In looking for what is pleasing to God, Romero was very respectful of tradition.  His first significant ministry as a young priest had been as a radio announcer providing commentary to a broadcast of a Pontifical Latin Mass.  Accordingly, Romero was well-versed in the «usus antiquior  He sometimes exhibited a nostalgia for the older Rites.  He would recallthe golden era of the liturgy” and the grandeur of the Lenten processions he witnessed as a seminarian in Rome.  The Pope and the clergy led this procession of catechumens, penitents and faithful,” he narrated to a rapt live and radio audience: “Marked with ashes and clothed in vestments that symbolized penance, all walked through the different sections of the city.”  Sometimes, Romero would cite the words of the old liturgy, such as during the folkloric celebrations of the Salvadoran “Day of the Cross” in May: “What a beautiful invitation to see in Christ’s cross the Liturgical greeting: Ave Crux, spes unica!” (“Hail O Cross, the only hope!,” citing the Hymn for Vespers on the feast of the Exaltation of the Holy Cross); or when he attempted to teach the faithful a prayer for the Pope’s well being: “This is a beautiful liturgical prayer that throughout the centuries has been used to express the communion of the People of God with the one who has been put in place as the visible head of this same people.”

Romero was especially keen on assuring reverent worship during the liturgy.  In his first pastoral letter as a bishop, he had referred to the liturgy as “the Church’s priestly function, its sanctifying role” and said he wished to foster “a more fervent life in God’s grace and toward a profound appreciation of our sacramental and liturgical life.”  He urged the same reverence as Archbishop, asking the faithful to recognize the presence of Christ at the altar during Mass: “Let us be aware of his presence on the altar and let us worship him in the consecrated host so that with sincerity we can repeat the words of Thomas. Indeed with no doubts in our heart but as true believers let us say: ‘My Lord and my God’!

An additional source of reverence in Romero’s services was the participation of the faithful.  The popular piety that the Latin American bishops encouraged itself contains a very reverent flavor, adopting traditional devotional practices.  Among the faithful who filled the pews of Romero’s Cathedral, one would find peasant women, some of them wearing colorful indigenous garments, but also wearing mantillas, or lacy head coverings.  At the Communion line, most of the faithful would receive Communion on the tongue.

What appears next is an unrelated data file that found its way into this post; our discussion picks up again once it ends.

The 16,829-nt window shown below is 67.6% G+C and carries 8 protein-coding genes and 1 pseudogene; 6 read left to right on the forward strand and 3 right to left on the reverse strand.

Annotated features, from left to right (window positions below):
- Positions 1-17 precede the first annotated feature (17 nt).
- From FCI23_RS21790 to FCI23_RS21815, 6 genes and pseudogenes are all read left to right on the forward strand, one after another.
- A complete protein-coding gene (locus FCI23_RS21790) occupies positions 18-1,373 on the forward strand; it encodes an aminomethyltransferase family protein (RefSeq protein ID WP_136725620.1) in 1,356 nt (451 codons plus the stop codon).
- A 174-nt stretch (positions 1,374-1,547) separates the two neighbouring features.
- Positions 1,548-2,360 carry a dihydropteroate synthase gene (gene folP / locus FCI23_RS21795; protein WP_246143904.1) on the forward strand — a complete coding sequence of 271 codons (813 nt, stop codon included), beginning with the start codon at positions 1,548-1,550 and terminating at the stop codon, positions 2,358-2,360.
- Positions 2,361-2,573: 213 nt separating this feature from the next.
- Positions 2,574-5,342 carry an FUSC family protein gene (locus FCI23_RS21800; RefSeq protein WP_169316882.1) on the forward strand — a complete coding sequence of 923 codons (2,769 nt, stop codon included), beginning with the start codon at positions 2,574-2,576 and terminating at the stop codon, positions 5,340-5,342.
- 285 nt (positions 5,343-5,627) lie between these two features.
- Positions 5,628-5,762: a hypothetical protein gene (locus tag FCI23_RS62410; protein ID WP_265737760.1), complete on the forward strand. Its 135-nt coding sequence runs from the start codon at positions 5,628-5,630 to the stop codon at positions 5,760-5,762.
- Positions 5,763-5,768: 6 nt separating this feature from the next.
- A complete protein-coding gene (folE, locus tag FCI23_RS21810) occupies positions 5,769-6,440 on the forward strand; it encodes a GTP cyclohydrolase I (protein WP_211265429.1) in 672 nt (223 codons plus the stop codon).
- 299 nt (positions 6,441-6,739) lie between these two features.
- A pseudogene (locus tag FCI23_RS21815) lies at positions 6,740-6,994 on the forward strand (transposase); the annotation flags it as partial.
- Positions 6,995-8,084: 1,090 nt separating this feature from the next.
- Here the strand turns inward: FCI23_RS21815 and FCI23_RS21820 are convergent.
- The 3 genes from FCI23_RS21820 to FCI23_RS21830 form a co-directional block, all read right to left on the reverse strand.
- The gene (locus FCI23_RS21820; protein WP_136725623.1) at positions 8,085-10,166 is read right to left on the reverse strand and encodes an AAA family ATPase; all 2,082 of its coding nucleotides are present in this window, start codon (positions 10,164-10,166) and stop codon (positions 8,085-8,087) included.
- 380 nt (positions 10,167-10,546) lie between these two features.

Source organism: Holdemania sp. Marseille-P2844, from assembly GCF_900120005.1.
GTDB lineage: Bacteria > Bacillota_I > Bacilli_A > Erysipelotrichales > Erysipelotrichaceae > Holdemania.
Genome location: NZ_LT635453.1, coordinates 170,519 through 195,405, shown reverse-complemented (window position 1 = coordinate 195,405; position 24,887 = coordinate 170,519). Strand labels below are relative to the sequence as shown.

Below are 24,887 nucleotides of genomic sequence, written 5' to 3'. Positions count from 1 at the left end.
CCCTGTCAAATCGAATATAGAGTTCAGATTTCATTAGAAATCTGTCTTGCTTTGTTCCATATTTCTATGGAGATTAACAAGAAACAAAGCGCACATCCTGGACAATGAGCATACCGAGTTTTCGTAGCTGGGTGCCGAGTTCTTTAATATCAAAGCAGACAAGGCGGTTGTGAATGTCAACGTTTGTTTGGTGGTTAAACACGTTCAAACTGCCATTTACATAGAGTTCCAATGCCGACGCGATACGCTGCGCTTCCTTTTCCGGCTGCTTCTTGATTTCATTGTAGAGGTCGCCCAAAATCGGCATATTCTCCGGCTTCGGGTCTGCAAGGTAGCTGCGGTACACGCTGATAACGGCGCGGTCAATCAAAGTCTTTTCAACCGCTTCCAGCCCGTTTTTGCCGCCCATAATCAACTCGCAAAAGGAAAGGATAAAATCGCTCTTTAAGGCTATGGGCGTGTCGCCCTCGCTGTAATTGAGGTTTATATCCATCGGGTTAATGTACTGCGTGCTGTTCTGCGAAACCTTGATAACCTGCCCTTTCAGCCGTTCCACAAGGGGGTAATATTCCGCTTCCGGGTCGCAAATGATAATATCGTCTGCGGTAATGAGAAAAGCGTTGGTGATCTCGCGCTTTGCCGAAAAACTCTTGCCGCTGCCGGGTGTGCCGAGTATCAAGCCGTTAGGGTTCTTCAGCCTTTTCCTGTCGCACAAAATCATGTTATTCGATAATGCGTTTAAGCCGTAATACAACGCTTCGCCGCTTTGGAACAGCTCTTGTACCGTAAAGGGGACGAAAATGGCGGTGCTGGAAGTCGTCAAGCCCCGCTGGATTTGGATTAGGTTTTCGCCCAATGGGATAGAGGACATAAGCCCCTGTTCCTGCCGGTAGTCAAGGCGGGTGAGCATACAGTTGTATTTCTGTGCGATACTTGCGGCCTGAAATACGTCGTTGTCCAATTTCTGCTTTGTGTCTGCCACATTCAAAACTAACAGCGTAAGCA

Still, some would accuse Romero of liturgical excesses.  His Masses, they said, played like political rallies, complete with raucous ovations and applause lines.  But Romero knew where to draw the line and he guarded the line jealously.  Miguel Cavada recalled an episode during which Romero presided at a funeral for an assassinated priest and activist chants threatened to drown out a hymn to the Virgin.  Then a visibly angry Romero grabs the microphone and says: at least wait until I've been able to conclude this Holy Mass, then out in the street, you can yell out whatever chants you want, but not in here.”  In another similar ceremony, Romero offered the vibrant liturgy as an alternative to taking up arms, and invited the young to join the struggle to establish the Kingdom of God rather than any earthly revolution.  In this struggle there is no need for swords or rifles. The only things necessary in this struggle are Church songbooks and guitars,” which can “plant seeds in the hearts of people and reform the world,” he argued.  We experience here this earthly liturgy,” he said, “all of this is a foretaste of the heavenly liturgy.”

As was true of his pastoral style generally, and his entire ministry as a whole, Romero’s liturgical style married a commitment to the sweeping changes of the Second Vatican Council to a broad perspective of commitment to the tradition that presaged the renewal of the Council, allowing the changes to be harmonized with the tradition.  The Mass is light that gives light and illuminates all the different activities of women and men,” he said.  The faithful “should submit themselves with reverence and humility to the divine gesture of Christ who wants to multiply the presence of his sacrifice in our midst.”





YouTube Extras—The Music of Romero’s Liturgies


Una espiga (A Wheat Spike) —this is a Eucharistic song used in Romero’s masses.


Tú Reinarás (You Will Reign) —this a hymn to Christ the King, sung by Honduran choir.


La Paz esté con Nosotros—peace hymn, set to the music of Shalom Aleichem, sung by same Honduran choir as above.


Musical bonus no. 1: Blessed John Paul II singing “Pescador de Hombres” (Fisher of Men).


Musical bonus no. 2: Raul Julia as Romero, singing “De Colores” (Colorful—a traditional song).

Hat tip to Mons. Guido Marini on the 25th anniversary of his priestly ordination.